India holds a rich heritage of ancient herbs and medicines and also has been considered as a ‘treasure house’ of aromatic plant species. While ginger has been patented to treat obesity, citrus peel extract treats skin disorder and injuries, which has also been recorded in Ayurvedic text as a key ingredient to cure skin disease. Likewise, Phyllanthus amarus which is also known as the Himalayan stem herb, is patented for the inhibition of the replication of a nucleosidic inhibitor-resistant retrovirus, Brassica rapa (mustard) has been patented to stabilize bowel function.
According to the International Patent Classification (IPC), non-patent literature sources are more and distributed vaguely, while patent literature is usually contained in several distinctive databases. The fact that this easily searchable medicinal literature is hugely affecting the credibility of this information as they give rise to the wrong granting of patent rights to the newly claimed subject matter. India’s battle to protect its traditional knowledge on medical plants is rooted in the faith that this knowledge on herbs is a potential treasure trove of starting material of credible drugs. However, if we notice the new trend, it is clear that foreign countries have started patenting a number of medical plants and their uses. Thus, to discourage other countries from parenting Indian heritage, it is important to document the indigenous knowledge regarding Indian herbs and plants. In order to protect the traditional knowledge and exploitation of unethical patents of the same, the Traditional Knowledge Digital Library was introduced in 2001. By documenting it electronically and classifying it according to International patent classification systems, Traditional Knowledge Digital Library aims to guard the ancient knowledge of India. The database has been compiled by 200 researchers, who have meticulously translated ancient Indian text.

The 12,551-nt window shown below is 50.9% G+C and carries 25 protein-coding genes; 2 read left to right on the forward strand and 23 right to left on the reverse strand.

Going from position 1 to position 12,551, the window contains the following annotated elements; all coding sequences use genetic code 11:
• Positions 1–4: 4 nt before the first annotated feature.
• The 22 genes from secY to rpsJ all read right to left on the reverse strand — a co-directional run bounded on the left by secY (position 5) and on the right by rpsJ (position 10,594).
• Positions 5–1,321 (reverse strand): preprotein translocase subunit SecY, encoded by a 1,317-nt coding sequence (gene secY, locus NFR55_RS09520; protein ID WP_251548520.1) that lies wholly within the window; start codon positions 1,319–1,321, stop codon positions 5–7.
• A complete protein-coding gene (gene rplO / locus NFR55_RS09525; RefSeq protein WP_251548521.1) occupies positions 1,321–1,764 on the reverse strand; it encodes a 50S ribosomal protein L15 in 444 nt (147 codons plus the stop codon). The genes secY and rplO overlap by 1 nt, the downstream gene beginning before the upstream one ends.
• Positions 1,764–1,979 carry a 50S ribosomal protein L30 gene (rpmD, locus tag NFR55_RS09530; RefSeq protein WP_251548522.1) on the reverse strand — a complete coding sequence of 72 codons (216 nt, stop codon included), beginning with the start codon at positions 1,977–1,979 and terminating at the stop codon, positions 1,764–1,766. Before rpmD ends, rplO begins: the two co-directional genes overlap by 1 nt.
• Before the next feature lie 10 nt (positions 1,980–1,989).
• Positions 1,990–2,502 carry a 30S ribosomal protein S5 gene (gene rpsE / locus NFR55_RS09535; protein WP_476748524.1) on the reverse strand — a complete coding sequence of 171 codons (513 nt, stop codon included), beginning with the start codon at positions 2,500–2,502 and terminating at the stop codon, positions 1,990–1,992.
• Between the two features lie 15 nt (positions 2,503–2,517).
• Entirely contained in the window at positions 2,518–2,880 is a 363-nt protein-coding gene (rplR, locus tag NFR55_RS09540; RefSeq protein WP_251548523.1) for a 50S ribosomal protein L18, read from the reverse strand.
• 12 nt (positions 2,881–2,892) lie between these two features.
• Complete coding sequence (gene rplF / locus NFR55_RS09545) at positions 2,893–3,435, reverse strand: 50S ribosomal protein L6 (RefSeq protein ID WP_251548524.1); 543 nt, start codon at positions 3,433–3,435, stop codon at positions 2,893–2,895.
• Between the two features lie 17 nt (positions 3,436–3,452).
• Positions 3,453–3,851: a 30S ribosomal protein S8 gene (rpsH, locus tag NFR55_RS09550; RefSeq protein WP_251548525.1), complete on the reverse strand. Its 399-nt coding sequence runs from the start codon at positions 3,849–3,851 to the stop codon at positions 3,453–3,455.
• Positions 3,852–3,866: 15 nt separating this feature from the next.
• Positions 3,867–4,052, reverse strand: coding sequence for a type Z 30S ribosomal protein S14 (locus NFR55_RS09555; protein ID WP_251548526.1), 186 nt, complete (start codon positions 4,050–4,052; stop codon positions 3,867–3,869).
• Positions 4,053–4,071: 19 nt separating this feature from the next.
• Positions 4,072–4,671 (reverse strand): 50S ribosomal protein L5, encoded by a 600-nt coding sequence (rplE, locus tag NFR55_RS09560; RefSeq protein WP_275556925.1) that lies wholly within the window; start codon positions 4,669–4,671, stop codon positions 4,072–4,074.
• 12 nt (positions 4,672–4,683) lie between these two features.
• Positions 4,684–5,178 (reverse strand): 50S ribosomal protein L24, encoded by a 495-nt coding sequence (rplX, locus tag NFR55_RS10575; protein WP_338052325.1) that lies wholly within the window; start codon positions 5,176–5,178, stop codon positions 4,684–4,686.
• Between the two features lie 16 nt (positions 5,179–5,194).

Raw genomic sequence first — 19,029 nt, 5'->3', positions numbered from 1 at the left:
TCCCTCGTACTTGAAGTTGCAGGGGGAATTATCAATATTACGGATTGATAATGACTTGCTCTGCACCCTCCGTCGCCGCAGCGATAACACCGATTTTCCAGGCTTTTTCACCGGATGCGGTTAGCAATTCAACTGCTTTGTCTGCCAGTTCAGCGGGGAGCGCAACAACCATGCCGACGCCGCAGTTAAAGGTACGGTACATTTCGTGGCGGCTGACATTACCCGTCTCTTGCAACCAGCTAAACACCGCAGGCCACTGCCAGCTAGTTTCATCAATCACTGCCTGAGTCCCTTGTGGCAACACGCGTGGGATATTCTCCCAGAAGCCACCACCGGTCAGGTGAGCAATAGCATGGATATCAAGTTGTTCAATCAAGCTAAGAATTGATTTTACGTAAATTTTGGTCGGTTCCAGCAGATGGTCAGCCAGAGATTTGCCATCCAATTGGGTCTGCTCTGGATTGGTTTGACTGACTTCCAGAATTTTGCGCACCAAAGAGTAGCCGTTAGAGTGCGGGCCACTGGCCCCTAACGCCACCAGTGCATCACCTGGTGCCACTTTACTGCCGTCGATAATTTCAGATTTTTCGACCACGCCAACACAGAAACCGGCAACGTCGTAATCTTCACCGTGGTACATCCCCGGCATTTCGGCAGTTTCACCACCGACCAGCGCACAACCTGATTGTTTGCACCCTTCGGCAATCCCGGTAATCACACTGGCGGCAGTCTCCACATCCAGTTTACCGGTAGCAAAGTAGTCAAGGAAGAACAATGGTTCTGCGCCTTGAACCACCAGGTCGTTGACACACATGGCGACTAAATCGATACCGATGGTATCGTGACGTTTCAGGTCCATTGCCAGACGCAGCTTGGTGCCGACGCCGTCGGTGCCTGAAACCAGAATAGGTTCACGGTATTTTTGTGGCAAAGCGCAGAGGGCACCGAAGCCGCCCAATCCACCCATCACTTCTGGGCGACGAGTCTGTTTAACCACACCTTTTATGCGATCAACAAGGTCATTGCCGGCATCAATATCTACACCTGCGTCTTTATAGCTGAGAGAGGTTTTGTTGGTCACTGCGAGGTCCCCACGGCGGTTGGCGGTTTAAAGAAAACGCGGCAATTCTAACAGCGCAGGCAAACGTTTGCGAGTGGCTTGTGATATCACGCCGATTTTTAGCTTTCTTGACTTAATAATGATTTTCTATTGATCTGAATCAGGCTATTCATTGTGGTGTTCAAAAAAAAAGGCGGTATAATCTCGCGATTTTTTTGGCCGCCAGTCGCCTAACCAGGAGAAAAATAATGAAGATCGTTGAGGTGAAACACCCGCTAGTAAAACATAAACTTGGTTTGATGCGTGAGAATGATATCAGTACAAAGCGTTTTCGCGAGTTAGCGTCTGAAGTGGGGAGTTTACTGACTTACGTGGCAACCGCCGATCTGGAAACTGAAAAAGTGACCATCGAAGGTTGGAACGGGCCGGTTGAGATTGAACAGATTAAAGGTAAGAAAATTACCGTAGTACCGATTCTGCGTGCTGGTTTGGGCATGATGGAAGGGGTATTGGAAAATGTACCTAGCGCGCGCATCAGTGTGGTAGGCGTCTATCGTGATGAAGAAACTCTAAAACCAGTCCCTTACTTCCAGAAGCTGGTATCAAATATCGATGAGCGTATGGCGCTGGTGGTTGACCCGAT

Last updated on जून 4th, 2021 at 06:01 अपराह्न